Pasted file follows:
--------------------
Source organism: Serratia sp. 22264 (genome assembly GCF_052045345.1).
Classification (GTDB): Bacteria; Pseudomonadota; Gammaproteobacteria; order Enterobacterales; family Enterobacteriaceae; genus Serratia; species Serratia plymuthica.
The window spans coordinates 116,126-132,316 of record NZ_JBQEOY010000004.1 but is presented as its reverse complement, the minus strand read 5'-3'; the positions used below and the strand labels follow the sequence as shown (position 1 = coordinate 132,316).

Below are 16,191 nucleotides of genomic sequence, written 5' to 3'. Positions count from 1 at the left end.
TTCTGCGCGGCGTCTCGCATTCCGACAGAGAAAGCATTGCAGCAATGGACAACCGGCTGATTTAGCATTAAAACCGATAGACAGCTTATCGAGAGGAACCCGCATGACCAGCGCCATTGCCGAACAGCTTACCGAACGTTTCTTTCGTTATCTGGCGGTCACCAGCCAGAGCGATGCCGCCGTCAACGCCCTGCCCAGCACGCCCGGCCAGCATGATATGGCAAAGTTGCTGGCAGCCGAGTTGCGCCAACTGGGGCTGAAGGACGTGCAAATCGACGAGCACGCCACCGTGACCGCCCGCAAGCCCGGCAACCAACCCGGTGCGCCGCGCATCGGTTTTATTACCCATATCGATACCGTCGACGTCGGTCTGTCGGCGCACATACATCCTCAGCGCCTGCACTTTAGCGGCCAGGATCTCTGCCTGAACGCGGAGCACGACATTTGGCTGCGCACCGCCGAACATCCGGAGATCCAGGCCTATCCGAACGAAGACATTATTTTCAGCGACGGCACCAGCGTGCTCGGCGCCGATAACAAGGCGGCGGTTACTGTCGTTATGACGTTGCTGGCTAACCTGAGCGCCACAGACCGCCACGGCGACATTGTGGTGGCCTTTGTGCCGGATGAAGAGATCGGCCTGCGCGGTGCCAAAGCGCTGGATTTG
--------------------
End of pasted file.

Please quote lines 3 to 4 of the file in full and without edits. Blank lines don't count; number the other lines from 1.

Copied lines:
The window spans coordinates 116,126-132,316 of record NZ_JBQEOY010000004.1 but is presented as its reverse complement, the minus strand read 5'-3'; the positions used below and the strand labels follow the sequence as shown (position 1 = coordinate 132,316).

Below are 16,191 nucleotides of genomic sequence, written 5' to 3'. Positions count from 1 at the left end.